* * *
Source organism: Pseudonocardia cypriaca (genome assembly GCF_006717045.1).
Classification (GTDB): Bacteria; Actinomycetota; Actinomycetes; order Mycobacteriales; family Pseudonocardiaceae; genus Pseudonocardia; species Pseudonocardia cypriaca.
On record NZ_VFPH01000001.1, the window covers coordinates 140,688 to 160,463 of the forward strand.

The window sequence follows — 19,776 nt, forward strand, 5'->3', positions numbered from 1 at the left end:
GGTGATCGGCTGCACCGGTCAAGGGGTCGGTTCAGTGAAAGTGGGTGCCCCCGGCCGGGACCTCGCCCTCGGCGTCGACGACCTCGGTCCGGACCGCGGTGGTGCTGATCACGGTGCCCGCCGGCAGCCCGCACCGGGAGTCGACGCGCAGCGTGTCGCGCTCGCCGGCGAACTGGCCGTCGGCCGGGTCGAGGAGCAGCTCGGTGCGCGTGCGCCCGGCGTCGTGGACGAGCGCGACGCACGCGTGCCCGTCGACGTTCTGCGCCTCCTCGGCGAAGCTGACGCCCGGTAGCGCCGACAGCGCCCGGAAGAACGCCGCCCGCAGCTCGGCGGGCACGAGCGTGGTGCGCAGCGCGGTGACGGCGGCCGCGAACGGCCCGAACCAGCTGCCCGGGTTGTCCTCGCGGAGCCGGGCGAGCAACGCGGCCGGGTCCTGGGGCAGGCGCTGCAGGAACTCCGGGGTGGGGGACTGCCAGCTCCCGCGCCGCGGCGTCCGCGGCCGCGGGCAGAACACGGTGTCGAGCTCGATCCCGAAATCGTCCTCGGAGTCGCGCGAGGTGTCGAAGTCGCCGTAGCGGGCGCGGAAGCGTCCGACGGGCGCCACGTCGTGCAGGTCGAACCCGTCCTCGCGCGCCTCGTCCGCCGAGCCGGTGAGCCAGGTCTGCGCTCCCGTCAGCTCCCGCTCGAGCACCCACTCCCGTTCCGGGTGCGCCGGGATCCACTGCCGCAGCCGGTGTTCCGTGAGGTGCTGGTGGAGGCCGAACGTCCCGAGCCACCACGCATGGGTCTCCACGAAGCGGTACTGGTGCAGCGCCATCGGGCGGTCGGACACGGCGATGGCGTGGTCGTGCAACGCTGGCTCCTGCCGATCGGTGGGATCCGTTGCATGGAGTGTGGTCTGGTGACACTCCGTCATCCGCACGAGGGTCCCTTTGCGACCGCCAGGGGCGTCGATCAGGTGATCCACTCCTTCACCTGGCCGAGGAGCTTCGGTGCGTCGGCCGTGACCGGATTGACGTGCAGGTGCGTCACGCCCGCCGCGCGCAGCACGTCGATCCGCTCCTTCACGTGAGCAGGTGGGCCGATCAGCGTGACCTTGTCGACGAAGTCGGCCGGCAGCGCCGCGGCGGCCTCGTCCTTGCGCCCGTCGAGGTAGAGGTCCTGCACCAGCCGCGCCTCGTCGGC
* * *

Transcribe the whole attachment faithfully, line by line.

Source organism: Pseudonocardia cypriaca (genome assembly GCF_006717045.1).
Classification (GTDB): Bacteria; Actinomycetota; Actinomycetes; order Mycobacteriales; family Pseudonocardiaceae; genus Pseudonocardia; species Pseudonocardia cypriaca.
On record NZ_VFPH01000001.1, the window covers coordinates 140,688 to 160,463 of the forward strand.

The window sequence follows — 19,776 nt, forward strand, 5'->3', positions numbered from 1 at the left end:
GGTGATCGGCTGCACCGGTCAAGGGGTCGGTTCAGTGAAAGTGGGTGCCCCCGGCCGGGACCTCGCCCTCGGCGTCGACGACCTCGGTCCGGACCGCGGTGGTGCTGATCACGGTGCCCGCCGGCAGCCCGCACCGGGAGTCGACGCGCAGCGTGTCGCGCTCGCCGGCGAACTGGCCGTCGGCCGGGTCGAGGAGCAGCTCGGTGCGCGTGCGCCCGGCGTCGTGGACGAGCGCGACGCACGCGTGCCCGTCGACGTTCTGCGCCTCCTCGGCGAAGCTGACGCCCGGTAGCGCCGACAGCGCCCGGAAGAACGCCGCCCGCAGCTCGGCGGGCACGAGCGTGGTGCGCAGCGCGGTGACGGCGGCCGCGAACGGCCCGAACCAGCTGCCCGGGTTGTCCTCGCGGAGCCGGGCGAGCAACGCGGCCGGGTCCTGGGGCAGGCGCTGCAGGAACTCCGGGGTGGGGGACTGCCAGCTCCCGCGCCGCGGCGTCCGCGGCCGCGGGCAGAACACGGTGTCGAGCTCGATCCCGAAATCGTCCTCGGAGTCGCGCGAGGTGTCGAAGTCGCCGTAGCGGGCGCGGAAGCGTCCGACGGGCGCCACGTCGTGCAGGTCGAACCCGTCCTCGCGCGCCTCGTCCGCCGAGCCGGTGAGCCAGGTCTGCGCTCCCGTCAGCTCCCGCTCGAGCACCCACTCCCGTTCCGGGTGCGCCGGGATCCACTGCCGCAGCCGGTGTTCCGTGAGGTGCTGGTGGAGGCCGAACGTCCCGAGCCACCACGCATGGGTCTCCACGAAGCGGTACTGGTGCAGCGCCATCGGGCGGTCGGACACGGCGATGGCGTGGTCGTGCAACGCTGGCTCCTGCCGATCGGTGGGATCCGTTGCATGGAGTGTGGTCTGGTGACACTCCGTCATCCGCACGAGGGTCCCTTTGCGACCGCCAGGGGCGTCGATCAGGTGATCCACTCCTTCACCTGGCCGAGGAGCTTCGGTGCGTCGGCCGTGACCGGATTGACGTGCAGGTGCGTCACGCCCGCCGCGCGCAGCACGTCGATCCGCTCCTTCACGTGAGCAGGTGGGCCGATCAGCGTGACCTTGTCGACGAAGTCGGCCGGCAGCGCCGCGGCGGCCTCGTCCTTGCGCCCGTCGAGGTAGAGGTCCTGCACCAGCCGCGCCTCGTCGGC